Inspector Milton, meanwhile, finally catches up, and has no trouble convincing the local authorities to aid him because Kriminal has trafficked in hashish, currency and antiquities through Lebanon before. The police show up too late to prevent a showdown in some old ruins (in which Kriminal blows up the entrance to a tomb, sealing his enemies inside forever, leaving them with the hopeful thought that some future archaeologists might discover their remains), but in time to give chase as he zooms away in a Jeep, paintings in hand.
While both look great, Cerchio’s film is more stylish than Lenzi’s. One very interesting technique pioneered in the original is put to better use in the sequel: inserting comic book panels as still frames. The first movie used this device to establish locations, but the second goes much further, freezing on characters and then transitioning to cartoon art of them with thought bubbles externalizing their inner monologues. It’s a really terrific device, and while it turned up in a few fumetti films in the Sixties, I’m really surprised it’s never been developed further by anyone else.
Style, of course, is the main thing that both movies have going for them. They’re great looking films, with cool sets and costumes. But at the same time they suffer for their style to modern viewers, through no fault of their own: they’re simply not Diabolik. It may not have come first, but Mario Bava’s film defined the genre so much that the Kriminal movies just seem a bit too subdued in comparison. Furthermore, Bava and his team figured out how to present a masked supercriminal as a likable character, which also gives that film the edge. It’s possible that Danger: Diabolik’s release between the first and second Kriminal movies influenced Cerchio on The Mark of Kriminal, and he gets points for trying. While neither Kriminal movie is essential viewing, Mark’s finale is so great it makes watching them both worthwhile. Kriminal does indeed get a comeuppance at the end that serves him right. After hating the character through two movies, it’s rewarding to see what happens to him. And since I’m talking about the end of the movie, that of course requires a SPOILER warning before I go any farther. But since so few people have ready access to these rare films, I do feel the need to reveal what happens. So if you do plan to actually watch this one and have the wherewithal to do so, you might not want to read the next paragraph. If you don’t and you’re dying to find out–of if you’re on the fence–then read on!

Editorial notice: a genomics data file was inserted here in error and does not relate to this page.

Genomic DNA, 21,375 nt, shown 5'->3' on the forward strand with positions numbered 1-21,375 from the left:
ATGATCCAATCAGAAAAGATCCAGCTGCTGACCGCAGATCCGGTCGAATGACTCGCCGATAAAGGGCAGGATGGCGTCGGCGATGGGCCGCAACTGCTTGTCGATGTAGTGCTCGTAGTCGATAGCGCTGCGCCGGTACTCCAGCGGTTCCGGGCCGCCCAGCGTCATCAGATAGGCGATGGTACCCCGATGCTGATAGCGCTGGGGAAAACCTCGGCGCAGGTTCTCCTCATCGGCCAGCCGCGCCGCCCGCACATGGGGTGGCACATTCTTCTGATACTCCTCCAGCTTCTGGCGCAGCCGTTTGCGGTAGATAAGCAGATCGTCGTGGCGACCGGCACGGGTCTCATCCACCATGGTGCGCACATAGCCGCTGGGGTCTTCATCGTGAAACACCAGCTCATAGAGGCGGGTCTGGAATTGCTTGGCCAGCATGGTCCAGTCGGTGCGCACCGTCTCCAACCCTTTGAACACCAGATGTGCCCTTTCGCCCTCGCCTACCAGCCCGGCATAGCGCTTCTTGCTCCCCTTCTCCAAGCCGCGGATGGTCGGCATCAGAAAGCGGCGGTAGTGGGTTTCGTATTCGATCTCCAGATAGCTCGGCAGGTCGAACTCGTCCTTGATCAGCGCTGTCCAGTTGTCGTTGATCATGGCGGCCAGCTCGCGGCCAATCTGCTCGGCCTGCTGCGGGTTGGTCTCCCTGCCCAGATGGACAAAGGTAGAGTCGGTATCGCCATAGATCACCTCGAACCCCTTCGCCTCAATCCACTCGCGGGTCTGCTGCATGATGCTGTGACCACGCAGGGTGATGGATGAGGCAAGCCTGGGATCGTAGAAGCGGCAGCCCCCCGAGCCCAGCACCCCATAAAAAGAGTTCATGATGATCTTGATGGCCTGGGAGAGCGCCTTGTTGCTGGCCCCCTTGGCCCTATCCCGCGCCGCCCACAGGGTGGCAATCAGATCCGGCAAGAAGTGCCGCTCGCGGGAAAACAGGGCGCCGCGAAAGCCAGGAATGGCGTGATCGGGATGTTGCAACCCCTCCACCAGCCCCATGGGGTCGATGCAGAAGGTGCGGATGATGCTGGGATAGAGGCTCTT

In the course of the final chase, Kriminal drives his Jeep over a cliff as people tend to do at the end of these kinds of movies. It even blows up at the bottom, but still we’re sure that he’ll turn out to be okay. Sure enough, the camera zooms in on the explosion. We’re going to find out that Kriminal’s still alive, right? The frame freezes and goes to the comic book panel still shot. Okay, that’s how they’re going to show us Kriminal’s skull mask persevering within the wreckage, with a thought bubble announcing his imminent return. Pretty neat, but still predictable. But no! That’s not what happens at all! Instead, as the flames turn into cartoon flames, the shot reveals two cartoon devils waiting inside the hellfire. "At last!" says one of them. "We’ve been waiting for you, Kriminal," adds the other, brandishing a pitchfork. So he did get what he deserved! It’s a surprising and rewarding conclusion–the very fate that I can’t help but wish on a lot of the jerkier Eurospy heroes.